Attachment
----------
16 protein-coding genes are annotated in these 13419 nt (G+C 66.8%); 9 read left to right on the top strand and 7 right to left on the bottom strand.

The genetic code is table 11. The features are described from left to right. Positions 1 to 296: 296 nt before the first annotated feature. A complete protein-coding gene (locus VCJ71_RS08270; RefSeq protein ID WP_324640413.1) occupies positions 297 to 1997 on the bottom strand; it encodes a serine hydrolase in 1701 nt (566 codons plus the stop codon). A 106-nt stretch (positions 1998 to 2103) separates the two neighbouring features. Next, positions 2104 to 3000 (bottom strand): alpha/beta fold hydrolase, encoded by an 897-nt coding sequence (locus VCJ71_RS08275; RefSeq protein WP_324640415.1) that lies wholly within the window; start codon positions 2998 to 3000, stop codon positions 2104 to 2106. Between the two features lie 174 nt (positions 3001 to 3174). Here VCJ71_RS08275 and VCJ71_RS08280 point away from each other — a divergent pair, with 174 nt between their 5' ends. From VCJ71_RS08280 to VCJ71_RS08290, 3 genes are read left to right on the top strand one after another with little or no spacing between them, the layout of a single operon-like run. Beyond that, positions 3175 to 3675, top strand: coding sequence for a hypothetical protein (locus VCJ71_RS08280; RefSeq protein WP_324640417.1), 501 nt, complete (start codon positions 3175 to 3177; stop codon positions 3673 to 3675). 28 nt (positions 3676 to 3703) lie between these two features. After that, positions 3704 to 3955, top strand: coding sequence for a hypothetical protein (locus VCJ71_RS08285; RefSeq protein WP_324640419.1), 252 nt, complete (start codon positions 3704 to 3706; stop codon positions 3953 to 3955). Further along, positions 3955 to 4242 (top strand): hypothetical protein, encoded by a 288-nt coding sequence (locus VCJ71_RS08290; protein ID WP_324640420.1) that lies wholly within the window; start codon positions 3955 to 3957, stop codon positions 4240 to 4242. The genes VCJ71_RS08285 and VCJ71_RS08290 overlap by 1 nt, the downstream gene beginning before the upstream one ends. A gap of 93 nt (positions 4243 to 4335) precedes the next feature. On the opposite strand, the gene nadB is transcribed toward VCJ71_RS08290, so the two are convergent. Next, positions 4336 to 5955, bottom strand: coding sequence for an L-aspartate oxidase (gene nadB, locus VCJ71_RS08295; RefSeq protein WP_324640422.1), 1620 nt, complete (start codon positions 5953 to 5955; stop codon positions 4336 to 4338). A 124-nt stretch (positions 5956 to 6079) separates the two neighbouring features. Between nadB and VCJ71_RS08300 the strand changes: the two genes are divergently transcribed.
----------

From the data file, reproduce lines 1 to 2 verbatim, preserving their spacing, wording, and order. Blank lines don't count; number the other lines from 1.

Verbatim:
16 protein-coding genes are annotated in these 13419 nt (G+C 66.8%); 9 read left to right on the top strand and 7 right to left on the bottom strand.

The genetic code is table 11. The features are described from left to right. Positions 1 to 296: 296 nt before the first annotated feature. A complete protein-coding gene (locus VCJ71_RS08270; RefSeq protein ID WP_324640413.1) occupies positions 297 to 1997 on the bottom strand; it encodes a serine hydrolase in 1701 nt (566 codons plus the stop codon). A 106-nt stretch (positions 1998 to 2103) separates the two neighbouring features. Next, positions 2104 to 3000 (bottom strand): alpha/beta fold hydrolase, encoded by an 897-nt coding sequence (locus VCJ71_RS08275; RefSeq protein WP_324640415.1) that lies wholly within the window; start codon positions 2998 to 3000, stop codon positions 2104 to 2106. Between the two features lie 174 nt (positions 3001 to 3174). Here VCJ71_RS08275 and VCJ71_RS08280 point away from each other — a divergent pair, with 174 nt between their 5' ends. From VCJ71_RS08280 to VCJ71_RS08290, 3 genes are read left to right on the top strand one after another with little or no spacing between them, the layout of a single operon-like run. Beyond that, positions 3175 to 3675, top strand: coding sequence for a hypothetical protein (locus VCJ71_RS08280; RefSeq protein WP_324640417.1), 501 nt, complete (start codon positions 3175 to 3177; stop codon positions 3673 to 3675). 28 nt (positions 3676 to 3703) lie between these two features. After that, positions 3704 to 3955, top strand: coding sequence for a hypothetical protein (locus VCJ71_RS08285; RefSeq protein WP_324640419.1), 252 nt, complete (start codon positions 3704 to 3706; stop codon positions 3953 to 3955). Further along, positions 3955 to 4242 (top strand): hypothetical protein, encoded by a 288-nt coding sequence (locus VCJ71_RS08290; protein ID WP_324640420.1) that lies wholly within the window; start codon positions 3955 to 3957, stop codon positions 4240 to 4242. The genes VCJ71_RS08285 and VCJ71_RS08290 overlap by 1 nt, the downstream gene beginning before the upstream one ends. A gap of 93 nt (positions 4243 to 4335) precedes the next feature. On the opposite strand, the gene nadB is transcribed toward VCJ71_RS08290, so the two are convergent. Next, positions 4336 to 5955, bottom strand: coding sequence for an L-aspartate oxidase (gene nadB, locus VCJ71_RS08295; RefSeq protein WP_324640422.1), 1620 nt, complete (start codon positions 5953 to 5955; stop codon positions 4336 to 4338). A 124-nt stretch (positions 5956 to 6079) separates the two neighbouring features. Between nadB and VCJ71_RS08300 the strand changes: the two genes are divergently transcribed.